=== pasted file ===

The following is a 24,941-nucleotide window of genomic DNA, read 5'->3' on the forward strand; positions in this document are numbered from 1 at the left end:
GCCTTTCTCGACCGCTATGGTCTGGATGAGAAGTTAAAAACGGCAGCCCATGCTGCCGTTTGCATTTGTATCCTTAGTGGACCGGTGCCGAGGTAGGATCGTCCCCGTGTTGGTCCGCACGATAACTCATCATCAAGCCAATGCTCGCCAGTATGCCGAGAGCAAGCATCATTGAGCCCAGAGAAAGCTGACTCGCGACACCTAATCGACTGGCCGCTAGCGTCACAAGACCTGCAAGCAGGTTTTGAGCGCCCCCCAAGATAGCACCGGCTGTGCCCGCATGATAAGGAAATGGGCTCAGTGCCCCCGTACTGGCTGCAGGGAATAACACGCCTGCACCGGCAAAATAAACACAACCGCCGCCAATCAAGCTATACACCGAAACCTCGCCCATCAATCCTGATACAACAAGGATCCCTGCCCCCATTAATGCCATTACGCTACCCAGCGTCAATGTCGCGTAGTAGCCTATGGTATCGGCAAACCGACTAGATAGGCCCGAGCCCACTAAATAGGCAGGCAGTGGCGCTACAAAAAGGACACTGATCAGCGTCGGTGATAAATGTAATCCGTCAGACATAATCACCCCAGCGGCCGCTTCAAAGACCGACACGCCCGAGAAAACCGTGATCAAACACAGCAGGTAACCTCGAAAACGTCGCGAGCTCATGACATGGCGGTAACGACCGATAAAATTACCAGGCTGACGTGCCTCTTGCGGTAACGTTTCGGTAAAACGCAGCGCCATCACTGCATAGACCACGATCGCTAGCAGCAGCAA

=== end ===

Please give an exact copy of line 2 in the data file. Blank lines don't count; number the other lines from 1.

GCCTTTCTCGACCGCTATGGTCTGGATGAGAAGTTAAAAACGGCAGCCCATGCTGCCGTTTGCATTTGTATCCTTAGTGGACCGGTGCCGAGGTAGGATCGTCCCCGTGTTGGTCCGCACGATAACTCATCATCAAGCCAATGCTCGCCAGTATGCCGAGAGCAAGCATCATTGAGCCCAGAGAAAGCTGACTCGCGACACCTAATCGACTGGCCGCTAGCGTCACAAGACCTGCAAGCAGGTTTTGAGCGCCCCCCAAGATAGCACCGGCTGTGCCCGCATGATAAGGAAATGGGCTCAGTGCCCCCGTACTGGCTGCAGGGAATAACACGCCTGCACCGGCAAAATAAACACAACCGCCGCCAATCAAGCTATACACCGAAACCTCGCCCATCAATCCTGATACAACAAGGATCCCTGCCCCCATTAATGCCATTACGCTACCCAGCGTCAATGTCGCGTAGTAGCCTATGGTATCGGCAAACCGACTAGATAGGCCCGAGCCCACTAAATAGGCAGGCAGTGGCGCTACAAAAAGGACACTGATCAGCGTCGGTGATAAATGTAATCCGTCAGACATAATCACCCCAGCGGCCGCTTCAAAGACCGACACGCCCGAGAAAACCGTGATCAAACACAGCAGGTAACCTCGAAAACGTCGCGAGCTCATGACATGGCGGTAACGACCGATAAAATTACCAGGCTGACGTGCCTCTTGCGGTAACGTTTCGGTAAAACGCAGCGCCATCACTGCATAGACCACGATCGCTAGCAGCAGCAA